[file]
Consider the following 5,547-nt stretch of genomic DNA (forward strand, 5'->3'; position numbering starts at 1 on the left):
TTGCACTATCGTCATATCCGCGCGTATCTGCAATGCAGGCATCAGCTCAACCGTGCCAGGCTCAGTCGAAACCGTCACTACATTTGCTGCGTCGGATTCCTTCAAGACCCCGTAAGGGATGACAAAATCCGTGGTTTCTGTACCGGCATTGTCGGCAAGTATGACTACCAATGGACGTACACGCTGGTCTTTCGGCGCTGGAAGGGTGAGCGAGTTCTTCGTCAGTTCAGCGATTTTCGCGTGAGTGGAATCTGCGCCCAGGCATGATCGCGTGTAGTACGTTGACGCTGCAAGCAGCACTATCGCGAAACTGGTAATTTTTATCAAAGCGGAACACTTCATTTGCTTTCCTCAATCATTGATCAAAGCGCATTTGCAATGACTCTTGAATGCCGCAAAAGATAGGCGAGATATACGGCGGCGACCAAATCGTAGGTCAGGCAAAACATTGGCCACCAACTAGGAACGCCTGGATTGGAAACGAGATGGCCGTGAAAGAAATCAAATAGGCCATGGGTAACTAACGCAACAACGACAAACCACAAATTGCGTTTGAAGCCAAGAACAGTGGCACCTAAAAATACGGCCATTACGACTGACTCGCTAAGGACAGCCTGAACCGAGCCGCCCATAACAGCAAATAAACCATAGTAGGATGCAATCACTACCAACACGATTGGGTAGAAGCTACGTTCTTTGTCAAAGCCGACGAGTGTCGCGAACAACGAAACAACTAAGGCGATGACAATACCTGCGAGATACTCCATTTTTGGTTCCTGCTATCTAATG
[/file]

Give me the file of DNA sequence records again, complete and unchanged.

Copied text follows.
Consider the following 5,547-nt stretch of genomic DNA (forward strand, 5'->3'; position numbering starts at 1 on the left):
TTGCACTATCGTCATATCCGCGCGTATCTGCAATGCAGGCATCAGCTCAACCGTGCCAGGCTCAGTCGAAACCGTCACTACATTTGCTGCGTCGGATTCCTTCAAGACCCCGTAAGGGATGACAAAATCCGTGGTTTCTGTACCGGCATTGTCGGCAAGTATGACTACCAATGGACGTACACGCTGGTCTTTCGGCGCTGGAAGGGTGAGCGAGTTCTTCGTCAGTTCAGCGATTTTCGCGTGAGTGGAATCTGCGCCCAGGCATGATCGCGTGTAGTACGTTGACGCTGCAAGCAGCACTATCGCGAAACTGGTAATTTTTATCAAAGCGGAACACTTCATTTGCTTTCCTCAATCATTGATCAAAGCGCATTTGCAATGACTCTTGAATGCCGCAAAAGATAGGCGAGATATACGGCGGCGACCAAATCGTAGGTCAGGCAAAACATTGGCCACCAACTAGGAACGCCTGGATTGGAAACGAGATGGCCGTGAAAGAAATCAAATAGGCCATGGGTAACTAACGCAACAACGACAAACCACAAATTGCGTTTGAAGCCAAGAACAGTGGCACCTAAAAATACGGCCATTACGACTGACTCGCTAAGGACAGCCTGAACCGAGCCGCCCATAACAGCAAATAAACCATAGTAGGATGCAATCACTACCAACACGATTGGGTAGAAGCTACGTTCTTTGTCAAAGCCGACGAGTGTCGCGAACAACGAAACAACTAAGGCGATGACAATACCTGCGAGATACTCCATTTTTGGTTCCTGCTATCTAATG